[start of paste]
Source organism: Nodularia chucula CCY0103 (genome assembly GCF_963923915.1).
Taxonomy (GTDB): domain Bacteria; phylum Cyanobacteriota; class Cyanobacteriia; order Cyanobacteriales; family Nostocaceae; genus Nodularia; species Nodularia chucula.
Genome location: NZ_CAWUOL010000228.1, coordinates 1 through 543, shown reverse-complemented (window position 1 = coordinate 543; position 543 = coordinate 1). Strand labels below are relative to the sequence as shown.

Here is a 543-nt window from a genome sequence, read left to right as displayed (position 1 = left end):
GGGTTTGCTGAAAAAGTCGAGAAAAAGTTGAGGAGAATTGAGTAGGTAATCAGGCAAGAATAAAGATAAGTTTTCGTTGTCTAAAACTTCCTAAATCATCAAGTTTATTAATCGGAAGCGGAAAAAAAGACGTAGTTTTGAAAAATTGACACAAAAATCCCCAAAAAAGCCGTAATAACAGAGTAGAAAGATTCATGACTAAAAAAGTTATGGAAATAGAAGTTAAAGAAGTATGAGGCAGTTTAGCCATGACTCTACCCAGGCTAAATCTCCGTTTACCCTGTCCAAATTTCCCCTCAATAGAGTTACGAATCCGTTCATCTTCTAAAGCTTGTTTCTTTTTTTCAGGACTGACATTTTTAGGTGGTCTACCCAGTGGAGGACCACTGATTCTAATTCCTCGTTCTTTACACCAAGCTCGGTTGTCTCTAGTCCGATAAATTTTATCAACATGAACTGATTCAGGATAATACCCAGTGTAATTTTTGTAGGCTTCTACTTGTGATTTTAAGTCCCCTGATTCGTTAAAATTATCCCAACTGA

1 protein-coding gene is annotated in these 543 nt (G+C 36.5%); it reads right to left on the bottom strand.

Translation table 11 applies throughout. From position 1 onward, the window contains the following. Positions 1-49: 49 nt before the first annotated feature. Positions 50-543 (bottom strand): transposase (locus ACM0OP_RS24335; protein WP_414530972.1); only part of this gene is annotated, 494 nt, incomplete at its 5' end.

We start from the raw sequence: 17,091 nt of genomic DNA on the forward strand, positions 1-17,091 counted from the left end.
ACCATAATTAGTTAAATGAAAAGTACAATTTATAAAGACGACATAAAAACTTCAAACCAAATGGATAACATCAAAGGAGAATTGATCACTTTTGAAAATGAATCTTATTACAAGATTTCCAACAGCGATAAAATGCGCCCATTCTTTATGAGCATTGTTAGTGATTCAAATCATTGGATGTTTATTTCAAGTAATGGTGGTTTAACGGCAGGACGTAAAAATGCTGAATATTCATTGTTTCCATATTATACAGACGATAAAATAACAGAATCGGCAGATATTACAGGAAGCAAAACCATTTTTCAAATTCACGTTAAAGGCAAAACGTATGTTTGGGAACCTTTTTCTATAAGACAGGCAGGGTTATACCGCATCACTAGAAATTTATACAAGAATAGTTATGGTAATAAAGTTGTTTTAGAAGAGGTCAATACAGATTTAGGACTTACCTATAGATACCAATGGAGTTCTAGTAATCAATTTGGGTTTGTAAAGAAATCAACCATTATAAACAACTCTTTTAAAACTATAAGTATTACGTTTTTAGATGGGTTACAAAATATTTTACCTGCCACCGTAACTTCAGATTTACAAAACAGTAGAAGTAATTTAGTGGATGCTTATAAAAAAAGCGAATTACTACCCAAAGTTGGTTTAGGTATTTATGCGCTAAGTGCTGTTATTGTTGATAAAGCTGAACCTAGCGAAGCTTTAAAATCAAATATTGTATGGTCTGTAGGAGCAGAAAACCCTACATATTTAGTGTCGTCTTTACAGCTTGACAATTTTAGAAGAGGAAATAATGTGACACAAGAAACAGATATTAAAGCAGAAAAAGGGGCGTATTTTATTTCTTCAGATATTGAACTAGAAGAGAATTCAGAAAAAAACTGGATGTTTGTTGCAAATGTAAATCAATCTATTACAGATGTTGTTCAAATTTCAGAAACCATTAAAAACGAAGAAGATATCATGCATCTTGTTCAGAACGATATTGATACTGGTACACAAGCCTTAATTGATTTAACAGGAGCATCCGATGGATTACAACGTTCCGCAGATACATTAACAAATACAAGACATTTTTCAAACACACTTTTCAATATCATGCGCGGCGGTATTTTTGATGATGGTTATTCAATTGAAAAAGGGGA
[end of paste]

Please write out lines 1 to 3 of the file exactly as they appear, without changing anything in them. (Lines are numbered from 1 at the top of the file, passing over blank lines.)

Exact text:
Source organism: Nodularia chucula CCY0103 (genome assembly GCF_963923915.1).
Taxonomy (GTDB): domain Bacteria; phylum Cyanobacteriota; class Cyanobacteriia; order Cyanobacteriales; family Nostocaceae; genus Nodularia; species Nodularia chucula.
Genome location: NZ_CAWUOL010000228.1, coordinates 1 through 543, shown reverse-complemented (window position 1 = coordinate 543; position 543 = coordinate 1). Strand labels below are relative to the sequence as shown.